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Empowering the Conscious Consumer

Slowly, the U.S. is moving toward a smaller carbon footprint, and new research points to a growing consumer desire to embrace products and packaging that are good for both the body and the environment. Understanding these consumer motivations also can benefit product manufacturers’ bottom lines, says Ken Neiheisel, chief creative officer at independent design consultancy Marsh Inc.

Pw 3823 Ken Neiheisel

Packaging World:
What is this thing you call the Conscious Consumer?

Ken Neiheisel:
With rising energy costs and the current economic climate, consumer preferences have undergone a major shift reflecting a greater concern for the environment, for value, and for health. Nearly 50% of respondents in a recent Mintel study indicated they are purchasing as much or more organic food than before the recession. This has given rise to the Conscious Consumer, who demands transparency and seeks to engage with the products they choose to purchase. In a product, consumers are seeking affordability as well as something they can feel good about in terms of making a difference on a personal and global level.

What drives the Conscious Consumer’s purchase decisions?
They want to feel intelligent and informed not only at point of purchase, but they want that feeling to continue at home. As marketers, manufacturers, and design consultancies, how can we help this new consumer make conscious purchasing decisions? How can we educate this consumer and communicate the socially responsible benefits of our products?

Is research becoming conclusive on how consumers feel about green products and packaging, price, and their desire to make a difference, environmentally speaking?
It’s become a bit clearer. The number of consumers who say they care about the environment and that it affects their purchase decisions is rising, yet they also say they aren’t always aware of brands’ efforts concerning the environment. Mintel reports that 35% of U.S. consumers are willing to pay more for a “green” product, but other research indicates that consumers generally are unaware of the green actions taken by product manufacturers. According to a study by the Consumer Electronics Association, consumers are more concerned with the environmental features of a product than the product’s brand name. In addition, more than 45% of female consumers indicated that a company’s environmental reputation and policies affect their decision to try a new product.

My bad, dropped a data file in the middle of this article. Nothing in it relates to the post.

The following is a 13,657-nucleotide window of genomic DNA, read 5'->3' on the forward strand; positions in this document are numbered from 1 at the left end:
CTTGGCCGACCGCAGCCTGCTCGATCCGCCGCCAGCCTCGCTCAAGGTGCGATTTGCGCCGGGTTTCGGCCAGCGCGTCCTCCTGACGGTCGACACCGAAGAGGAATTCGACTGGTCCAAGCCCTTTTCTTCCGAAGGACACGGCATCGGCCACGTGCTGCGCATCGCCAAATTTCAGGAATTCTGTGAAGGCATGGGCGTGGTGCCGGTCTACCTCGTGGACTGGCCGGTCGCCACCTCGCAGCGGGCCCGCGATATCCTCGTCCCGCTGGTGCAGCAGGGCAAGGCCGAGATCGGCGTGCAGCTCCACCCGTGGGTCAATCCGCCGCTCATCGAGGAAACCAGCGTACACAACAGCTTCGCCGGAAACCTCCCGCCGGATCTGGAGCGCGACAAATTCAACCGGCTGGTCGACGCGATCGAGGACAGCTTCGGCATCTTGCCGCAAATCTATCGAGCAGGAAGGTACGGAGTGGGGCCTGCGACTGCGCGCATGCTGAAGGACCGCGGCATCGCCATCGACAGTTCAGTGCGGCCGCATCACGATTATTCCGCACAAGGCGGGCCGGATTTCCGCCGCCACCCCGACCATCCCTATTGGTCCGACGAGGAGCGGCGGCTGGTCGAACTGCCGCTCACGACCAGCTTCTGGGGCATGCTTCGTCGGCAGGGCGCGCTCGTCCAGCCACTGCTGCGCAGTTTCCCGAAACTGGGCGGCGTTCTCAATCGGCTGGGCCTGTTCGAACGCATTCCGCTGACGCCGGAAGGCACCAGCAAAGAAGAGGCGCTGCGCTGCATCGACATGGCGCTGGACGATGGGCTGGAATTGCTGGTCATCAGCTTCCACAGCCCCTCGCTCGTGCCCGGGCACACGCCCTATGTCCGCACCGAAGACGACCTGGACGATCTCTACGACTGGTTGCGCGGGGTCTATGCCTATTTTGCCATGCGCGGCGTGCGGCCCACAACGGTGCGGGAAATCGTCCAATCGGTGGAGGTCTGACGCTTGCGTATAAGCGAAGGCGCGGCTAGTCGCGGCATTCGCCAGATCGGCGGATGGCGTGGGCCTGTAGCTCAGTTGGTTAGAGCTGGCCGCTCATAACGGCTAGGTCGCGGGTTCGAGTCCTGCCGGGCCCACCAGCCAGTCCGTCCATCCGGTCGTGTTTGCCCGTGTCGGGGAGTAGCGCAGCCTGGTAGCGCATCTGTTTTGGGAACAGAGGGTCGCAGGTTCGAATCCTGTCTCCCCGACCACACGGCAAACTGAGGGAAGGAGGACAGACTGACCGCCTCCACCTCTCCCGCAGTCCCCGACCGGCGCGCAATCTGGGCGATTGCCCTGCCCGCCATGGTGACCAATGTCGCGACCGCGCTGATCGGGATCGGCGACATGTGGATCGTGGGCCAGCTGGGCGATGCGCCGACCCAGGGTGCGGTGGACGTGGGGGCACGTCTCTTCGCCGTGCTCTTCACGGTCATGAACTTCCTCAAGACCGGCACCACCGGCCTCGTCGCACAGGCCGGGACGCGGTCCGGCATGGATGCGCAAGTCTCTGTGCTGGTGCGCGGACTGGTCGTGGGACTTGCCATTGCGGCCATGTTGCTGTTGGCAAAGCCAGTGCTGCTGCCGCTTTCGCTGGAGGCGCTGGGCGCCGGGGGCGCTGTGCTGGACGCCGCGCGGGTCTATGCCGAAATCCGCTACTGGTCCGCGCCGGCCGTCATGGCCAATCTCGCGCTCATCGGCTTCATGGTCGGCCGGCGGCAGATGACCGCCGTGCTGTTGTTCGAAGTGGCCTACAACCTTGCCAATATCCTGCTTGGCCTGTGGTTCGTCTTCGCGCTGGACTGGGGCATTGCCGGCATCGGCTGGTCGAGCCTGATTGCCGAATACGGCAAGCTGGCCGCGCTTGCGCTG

It seems as if the Conscious Consumer movement runs contrary to how many people live their lives in the U.S. Can this movement sustain itself?
In America, the general idea is bigger is better. We like big cars, big houses, big refrigerators, and big closets. It is this philosophy that continues to prevent Americans from advancing to a truly “green” society. Despite the growing awareness surrounding the environment, the average American is still producing three times the amount of CO2 emissions as a person in France. If we use the European way of life as an example that we as Americans can learn from, where do we start? The increase in sustainable practices during the recent economic recession is good news for the Conscious Consumer. At all levels of the purchasing continuum—from the consumer to the retailer, the designer, the marketer, and the manufacturer—by embracing and educating ourselves on what is healthy for each one of us personally, we can make smarter decisions that will encourage the Conscious Consumer into mainstream American culture.

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